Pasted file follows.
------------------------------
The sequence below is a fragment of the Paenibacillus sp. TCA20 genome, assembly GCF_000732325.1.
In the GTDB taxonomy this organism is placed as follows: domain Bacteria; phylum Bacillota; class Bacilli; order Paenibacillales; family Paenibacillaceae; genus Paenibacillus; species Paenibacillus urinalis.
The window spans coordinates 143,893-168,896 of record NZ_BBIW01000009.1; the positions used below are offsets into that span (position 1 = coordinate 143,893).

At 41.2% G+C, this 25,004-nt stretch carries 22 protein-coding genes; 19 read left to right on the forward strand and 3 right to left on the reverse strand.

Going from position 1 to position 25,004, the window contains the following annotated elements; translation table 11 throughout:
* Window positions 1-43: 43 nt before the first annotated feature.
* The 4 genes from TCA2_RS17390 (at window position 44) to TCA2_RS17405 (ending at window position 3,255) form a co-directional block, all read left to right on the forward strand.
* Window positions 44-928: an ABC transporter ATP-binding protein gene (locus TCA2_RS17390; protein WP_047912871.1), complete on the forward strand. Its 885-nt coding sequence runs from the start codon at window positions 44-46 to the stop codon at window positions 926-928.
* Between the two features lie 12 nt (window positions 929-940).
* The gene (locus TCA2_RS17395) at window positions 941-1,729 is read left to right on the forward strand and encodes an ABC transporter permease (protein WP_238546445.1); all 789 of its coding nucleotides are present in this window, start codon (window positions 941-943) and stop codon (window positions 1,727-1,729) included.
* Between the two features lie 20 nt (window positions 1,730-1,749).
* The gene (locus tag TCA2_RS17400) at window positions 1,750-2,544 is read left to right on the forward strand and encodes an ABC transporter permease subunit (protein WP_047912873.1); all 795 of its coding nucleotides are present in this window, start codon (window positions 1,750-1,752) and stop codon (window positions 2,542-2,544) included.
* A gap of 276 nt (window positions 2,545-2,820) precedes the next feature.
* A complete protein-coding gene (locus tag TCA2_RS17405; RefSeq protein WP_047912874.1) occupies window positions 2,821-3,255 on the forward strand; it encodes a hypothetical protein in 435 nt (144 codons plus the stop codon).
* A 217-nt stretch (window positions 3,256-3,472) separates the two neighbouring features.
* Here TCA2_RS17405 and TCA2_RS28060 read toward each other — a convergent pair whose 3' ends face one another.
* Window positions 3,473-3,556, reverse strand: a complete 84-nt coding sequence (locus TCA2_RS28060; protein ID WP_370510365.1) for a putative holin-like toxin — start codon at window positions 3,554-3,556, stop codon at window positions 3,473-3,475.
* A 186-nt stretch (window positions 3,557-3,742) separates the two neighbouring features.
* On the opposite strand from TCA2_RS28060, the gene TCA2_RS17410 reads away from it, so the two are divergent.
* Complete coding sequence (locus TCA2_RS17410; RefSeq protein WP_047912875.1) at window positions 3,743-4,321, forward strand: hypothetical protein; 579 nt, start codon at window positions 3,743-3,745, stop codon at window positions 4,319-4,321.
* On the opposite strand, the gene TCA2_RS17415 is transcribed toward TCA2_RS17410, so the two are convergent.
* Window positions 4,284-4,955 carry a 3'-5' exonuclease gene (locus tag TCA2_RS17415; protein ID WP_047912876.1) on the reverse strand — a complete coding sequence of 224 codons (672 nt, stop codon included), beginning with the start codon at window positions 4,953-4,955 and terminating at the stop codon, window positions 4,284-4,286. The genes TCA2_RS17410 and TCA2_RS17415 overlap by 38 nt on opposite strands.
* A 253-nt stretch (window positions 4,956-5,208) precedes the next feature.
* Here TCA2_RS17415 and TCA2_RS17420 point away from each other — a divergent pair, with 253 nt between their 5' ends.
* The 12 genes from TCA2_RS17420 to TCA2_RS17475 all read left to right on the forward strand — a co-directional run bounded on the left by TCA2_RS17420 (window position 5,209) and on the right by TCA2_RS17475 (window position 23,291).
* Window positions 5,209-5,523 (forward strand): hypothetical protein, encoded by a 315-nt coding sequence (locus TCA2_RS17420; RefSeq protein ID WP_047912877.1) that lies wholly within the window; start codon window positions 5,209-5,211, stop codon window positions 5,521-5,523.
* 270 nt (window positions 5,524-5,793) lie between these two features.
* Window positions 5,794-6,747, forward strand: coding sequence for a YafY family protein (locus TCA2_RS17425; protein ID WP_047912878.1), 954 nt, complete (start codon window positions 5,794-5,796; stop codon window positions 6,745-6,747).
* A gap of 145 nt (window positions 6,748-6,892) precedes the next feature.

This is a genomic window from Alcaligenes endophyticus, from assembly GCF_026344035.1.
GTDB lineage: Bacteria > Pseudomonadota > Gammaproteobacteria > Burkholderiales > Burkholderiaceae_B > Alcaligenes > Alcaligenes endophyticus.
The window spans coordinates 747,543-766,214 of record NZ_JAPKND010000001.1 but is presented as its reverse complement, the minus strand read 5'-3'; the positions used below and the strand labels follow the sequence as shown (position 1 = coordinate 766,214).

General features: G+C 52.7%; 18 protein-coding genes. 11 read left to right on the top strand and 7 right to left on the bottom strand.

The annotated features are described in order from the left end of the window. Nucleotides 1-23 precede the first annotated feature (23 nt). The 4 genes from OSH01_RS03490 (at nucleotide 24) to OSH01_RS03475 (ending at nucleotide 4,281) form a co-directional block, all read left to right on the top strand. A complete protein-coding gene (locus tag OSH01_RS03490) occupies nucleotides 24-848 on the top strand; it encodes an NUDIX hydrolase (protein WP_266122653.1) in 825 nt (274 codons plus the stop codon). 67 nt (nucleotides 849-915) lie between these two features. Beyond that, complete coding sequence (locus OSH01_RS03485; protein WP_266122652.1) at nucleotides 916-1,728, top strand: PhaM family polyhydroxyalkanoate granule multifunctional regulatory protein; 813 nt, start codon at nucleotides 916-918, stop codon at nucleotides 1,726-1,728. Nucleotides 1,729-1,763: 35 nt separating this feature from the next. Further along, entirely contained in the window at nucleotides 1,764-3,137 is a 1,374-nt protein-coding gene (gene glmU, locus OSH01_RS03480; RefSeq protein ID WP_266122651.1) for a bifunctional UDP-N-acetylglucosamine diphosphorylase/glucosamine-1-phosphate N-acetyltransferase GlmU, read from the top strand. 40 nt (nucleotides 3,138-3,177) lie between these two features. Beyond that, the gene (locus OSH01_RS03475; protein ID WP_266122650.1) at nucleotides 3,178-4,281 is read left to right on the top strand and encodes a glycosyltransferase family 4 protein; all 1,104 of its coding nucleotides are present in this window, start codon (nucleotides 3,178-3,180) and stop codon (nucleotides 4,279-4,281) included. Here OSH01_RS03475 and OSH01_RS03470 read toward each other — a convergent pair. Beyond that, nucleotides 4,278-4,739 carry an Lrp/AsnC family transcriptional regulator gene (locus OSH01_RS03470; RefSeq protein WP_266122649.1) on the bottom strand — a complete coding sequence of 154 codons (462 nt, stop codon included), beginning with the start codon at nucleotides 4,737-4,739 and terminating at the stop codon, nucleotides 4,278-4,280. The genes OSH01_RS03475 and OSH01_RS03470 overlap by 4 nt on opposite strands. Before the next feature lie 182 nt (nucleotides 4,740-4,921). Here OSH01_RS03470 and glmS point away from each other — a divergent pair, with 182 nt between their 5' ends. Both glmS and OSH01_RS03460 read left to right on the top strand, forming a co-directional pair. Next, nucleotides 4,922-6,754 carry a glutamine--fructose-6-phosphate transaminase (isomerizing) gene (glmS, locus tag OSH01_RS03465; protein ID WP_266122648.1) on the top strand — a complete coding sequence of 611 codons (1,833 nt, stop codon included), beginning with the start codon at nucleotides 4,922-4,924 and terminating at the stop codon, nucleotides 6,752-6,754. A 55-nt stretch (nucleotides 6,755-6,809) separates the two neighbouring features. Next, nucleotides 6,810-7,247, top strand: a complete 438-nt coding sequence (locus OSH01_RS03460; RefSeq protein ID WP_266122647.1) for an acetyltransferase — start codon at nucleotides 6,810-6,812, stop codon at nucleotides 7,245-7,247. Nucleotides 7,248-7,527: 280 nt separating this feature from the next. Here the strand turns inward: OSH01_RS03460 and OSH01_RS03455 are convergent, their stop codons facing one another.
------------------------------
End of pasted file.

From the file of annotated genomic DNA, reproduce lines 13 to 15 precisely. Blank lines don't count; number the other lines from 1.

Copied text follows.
* A gap of 276 nt (window positions 2,545-2,820) precedes the next feature.
* A complete protein-coding gene (locus tag TCA2_RS17405; RefSeq protein WP_047912874.1) occupies window positions 2,821-3,255 on the forward strand; it encodes a hypothetical protein in 435 nt (144 codons plus the stop codon).
* A 217-nt stretch (window positions 3,256-3,472) separates the two neighbouring features.